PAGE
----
My New Book!

My New Book!
My New Book!

Saturday, April 21, 2012

April 21-22, 2012: How Would a Patriot Act? Part Five

[Still spending much of my blog-time working on a new writing project, about which I promise to say more when it’s possible to do so (as I know you’re on the edge of your e-seats). So to follow up Monday’s Patriot’s Day post, I’m going to steal my title from Glenn Greenwald’s great book and briefly highlight five genuinely and impressively patriotic past Americans, one per century. Nominations very welcome as always!]

This weekend’s genuinely patriotic American is you.

The problem with what I called (in Monday’s post) the “easy” version of American patriotism, the version that asks us to pledge allegiance, stand for the anthem, say “God Bless America” at the drop of a hat, and so on, is not that everybody can do it. The problem, as I see it, is that everybody can do it without much effort at all (other than the rote performance of those kinds of rituals), and certainly without thinking or critical engagement with complex questions and narratives, with defining debates over our ideals and our realities. The problem, in short, is that it’s easy—and, to quote from one of my favorite moments in American literature (a line from the culminating section of Leslie Marmon Silko’s Ceremony [1977]), “The only thing is: it has never been easy.”

So this is where you come in—you American Studiers, whoever and wherever you are. (And I should note that we’re working to create some sort of Guest Book for the website, because I really would love to know more about who and where you are—and in the meantime, please feel free just to introduce yourself in the comments!) If I could highlight one goal for my work on this site, I’d say the same thing that I’d say for my published writing and works in progress, for my work with students, for my work in the Adult Learning class this past winter, for everything I do these days as a professional and public scholar: to help people engage more fully, with more complexity, with our American histories and stories, our national identity and community. While of course I have my own ideas and arguments about those topics, at the end of the day I promise that I’m not trying to get everybody to buy into them—I can’t imagine a better America, in fact, than one in which we can all debate these questions, from positions of knowledge and engagement, of passion and empathy, of civic responsibility and personal stakes.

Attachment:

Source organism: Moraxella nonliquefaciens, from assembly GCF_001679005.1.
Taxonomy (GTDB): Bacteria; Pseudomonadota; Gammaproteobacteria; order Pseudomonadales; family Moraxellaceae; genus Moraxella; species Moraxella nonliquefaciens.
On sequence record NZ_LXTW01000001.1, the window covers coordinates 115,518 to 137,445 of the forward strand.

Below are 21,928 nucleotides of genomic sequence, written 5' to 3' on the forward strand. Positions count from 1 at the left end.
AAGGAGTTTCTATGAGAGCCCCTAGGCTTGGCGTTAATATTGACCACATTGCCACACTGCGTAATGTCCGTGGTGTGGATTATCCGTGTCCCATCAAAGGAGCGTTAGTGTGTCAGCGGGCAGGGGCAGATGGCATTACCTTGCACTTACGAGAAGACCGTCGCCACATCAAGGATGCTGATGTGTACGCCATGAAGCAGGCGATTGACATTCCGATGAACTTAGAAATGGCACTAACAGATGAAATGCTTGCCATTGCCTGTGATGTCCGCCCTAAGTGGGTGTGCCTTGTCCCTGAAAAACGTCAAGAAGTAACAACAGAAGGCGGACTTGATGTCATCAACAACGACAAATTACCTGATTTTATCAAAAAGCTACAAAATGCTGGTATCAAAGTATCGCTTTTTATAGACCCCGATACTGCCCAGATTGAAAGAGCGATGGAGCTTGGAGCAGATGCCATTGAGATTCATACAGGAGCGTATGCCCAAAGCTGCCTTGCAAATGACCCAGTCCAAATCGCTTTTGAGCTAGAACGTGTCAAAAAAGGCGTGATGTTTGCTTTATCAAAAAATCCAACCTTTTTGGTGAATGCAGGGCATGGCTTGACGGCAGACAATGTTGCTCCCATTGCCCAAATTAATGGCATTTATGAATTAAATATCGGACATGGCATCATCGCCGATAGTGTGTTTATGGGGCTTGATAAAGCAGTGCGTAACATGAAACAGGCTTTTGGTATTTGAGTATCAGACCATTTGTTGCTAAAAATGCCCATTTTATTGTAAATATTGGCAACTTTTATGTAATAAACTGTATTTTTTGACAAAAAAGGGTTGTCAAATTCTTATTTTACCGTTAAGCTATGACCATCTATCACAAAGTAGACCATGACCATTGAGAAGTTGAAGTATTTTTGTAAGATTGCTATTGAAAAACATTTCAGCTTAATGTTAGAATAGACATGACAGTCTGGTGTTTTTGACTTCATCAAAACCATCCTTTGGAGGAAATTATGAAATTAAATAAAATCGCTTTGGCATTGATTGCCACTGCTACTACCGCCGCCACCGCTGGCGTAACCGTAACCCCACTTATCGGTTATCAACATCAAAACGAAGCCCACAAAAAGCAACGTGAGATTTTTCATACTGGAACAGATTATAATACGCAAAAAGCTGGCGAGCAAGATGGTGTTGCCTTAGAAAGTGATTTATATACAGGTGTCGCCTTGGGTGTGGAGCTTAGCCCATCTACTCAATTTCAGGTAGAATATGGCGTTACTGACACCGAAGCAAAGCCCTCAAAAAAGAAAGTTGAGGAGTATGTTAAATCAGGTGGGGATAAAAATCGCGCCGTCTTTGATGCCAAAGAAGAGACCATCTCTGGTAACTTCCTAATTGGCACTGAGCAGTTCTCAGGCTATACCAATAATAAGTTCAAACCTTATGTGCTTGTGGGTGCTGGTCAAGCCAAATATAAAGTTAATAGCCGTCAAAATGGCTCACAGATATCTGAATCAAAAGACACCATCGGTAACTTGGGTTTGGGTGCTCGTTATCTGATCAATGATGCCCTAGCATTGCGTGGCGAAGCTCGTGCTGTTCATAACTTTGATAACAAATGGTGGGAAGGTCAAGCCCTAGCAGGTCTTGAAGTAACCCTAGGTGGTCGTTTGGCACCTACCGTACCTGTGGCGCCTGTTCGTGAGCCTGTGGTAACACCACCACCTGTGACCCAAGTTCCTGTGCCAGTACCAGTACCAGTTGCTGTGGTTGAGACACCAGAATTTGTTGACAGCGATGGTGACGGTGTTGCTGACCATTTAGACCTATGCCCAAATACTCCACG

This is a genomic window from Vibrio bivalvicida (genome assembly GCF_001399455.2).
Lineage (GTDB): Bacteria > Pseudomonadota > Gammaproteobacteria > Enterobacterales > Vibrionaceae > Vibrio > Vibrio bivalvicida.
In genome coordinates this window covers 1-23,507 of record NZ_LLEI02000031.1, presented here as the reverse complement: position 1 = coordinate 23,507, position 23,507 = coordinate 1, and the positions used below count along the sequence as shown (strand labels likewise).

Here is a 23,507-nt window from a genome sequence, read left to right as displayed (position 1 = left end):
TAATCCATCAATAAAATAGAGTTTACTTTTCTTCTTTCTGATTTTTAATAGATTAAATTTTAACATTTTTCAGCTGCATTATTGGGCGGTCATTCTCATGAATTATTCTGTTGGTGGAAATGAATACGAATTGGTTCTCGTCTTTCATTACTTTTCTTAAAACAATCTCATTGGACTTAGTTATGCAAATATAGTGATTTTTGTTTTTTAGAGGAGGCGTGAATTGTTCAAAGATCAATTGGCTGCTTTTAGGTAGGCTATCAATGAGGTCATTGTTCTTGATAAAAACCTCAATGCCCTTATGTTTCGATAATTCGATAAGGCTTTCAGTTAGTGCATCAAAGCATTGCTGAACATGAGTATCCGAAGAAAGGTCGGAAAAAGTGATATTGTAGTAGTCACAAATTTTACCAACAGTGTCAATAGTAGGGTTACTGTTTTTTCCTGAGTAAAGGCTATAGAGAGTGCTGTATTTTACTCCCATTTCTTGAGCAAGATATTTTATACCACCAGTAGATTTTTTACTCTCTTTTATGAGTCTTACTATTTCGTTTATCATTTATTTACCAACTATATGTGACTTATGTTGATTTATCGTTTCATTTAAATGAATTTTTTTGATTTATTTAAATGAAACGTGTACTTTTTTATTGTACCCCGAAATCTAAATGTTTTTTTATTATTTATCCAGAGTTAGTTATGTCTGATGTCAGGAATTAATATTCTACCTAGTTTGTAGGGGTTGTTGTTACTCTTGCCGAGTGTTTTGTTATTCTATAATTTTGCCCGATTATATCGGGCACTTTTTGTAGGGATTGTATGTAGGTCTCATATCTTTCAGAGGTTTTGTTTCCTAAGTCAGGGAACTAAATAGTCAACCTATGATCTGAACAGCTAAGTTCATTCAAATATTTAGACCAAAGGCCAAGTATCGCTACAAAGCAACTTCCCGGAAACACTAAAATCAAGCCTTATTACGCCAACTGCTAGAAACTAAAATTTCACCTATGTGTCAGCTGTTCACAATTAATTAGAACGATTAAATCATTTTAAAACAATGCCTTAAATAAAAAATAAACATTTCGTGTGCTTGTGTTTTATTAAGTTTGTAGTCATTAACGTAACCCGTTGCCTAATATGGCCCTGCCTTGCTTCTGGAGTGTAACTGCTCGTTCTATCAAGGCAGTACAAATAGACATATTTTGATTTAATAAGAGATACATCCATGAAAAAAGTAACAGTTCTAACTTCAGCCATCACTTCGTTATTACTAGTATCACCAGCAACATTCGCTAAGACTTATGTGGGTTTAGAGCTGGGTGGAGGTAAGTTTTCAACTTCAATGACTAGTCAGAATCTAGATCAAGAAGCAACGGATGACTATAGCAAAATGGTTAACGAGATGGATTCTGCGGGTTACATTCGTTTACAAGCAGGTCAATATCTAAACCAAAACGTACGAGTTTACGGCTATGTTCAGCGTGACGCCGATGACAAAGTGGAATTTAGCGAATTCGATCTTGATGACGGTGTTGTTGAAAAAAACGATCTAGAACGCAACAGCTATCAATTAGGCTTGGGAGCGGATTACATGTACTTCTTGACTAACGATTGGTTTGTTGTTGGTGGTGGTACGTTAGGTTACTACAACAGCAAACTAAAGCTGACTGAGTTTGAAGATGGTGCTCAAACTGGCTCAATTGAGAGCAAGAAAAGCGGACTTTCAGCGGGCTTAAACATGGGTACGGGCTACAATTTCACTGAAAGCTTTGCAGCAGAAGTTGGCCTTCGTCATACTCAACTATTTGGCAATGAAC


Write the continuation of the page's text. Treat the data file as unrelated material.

My guess, without knowing many of you personally yet (and again—introduce yourselves, please!), is that we’re all on the same page here. So the next step is to extend these efforts, to share these goals and ideals with more and more of our fellow Americans (and American Studiers everywhere). Am I asking you to send your friends and loved ones to this blog?? Maybe a bit. But mostly I’m just asking you to have these conversations, to do this work, in your ways and communities with your own voice, that is and will continue to be so crucial to our American future. I know it won’t be easy—it never has been—but I can’t imagine anything more important, nor more patriotic.

More next week,


PS. Any thoughts? Any patriotic Americans you’d nominate?

4/21 Memory Day nominees: A tie between John Muir, to my mind the single most inspiring and significant American naturalist; and Sister Helen Prejean, the Catholic nun and anti-death penalty activist whose inspiring life and work was captured so well by Susan Sarandon.

4/22 Memory Day nominees: Two complex and talented American writers, Ellen Glasgow (whose portrayals of late 19th and early 20th century Southern society rival, in complexity, ambition, and power, those of her contemporary Wharton and her successor Faulkner) and Vladimir Nabokov (the Soviet exile turned scholar, translator, and hugely gifted creative writer who is so much more than just the author of Lolita).

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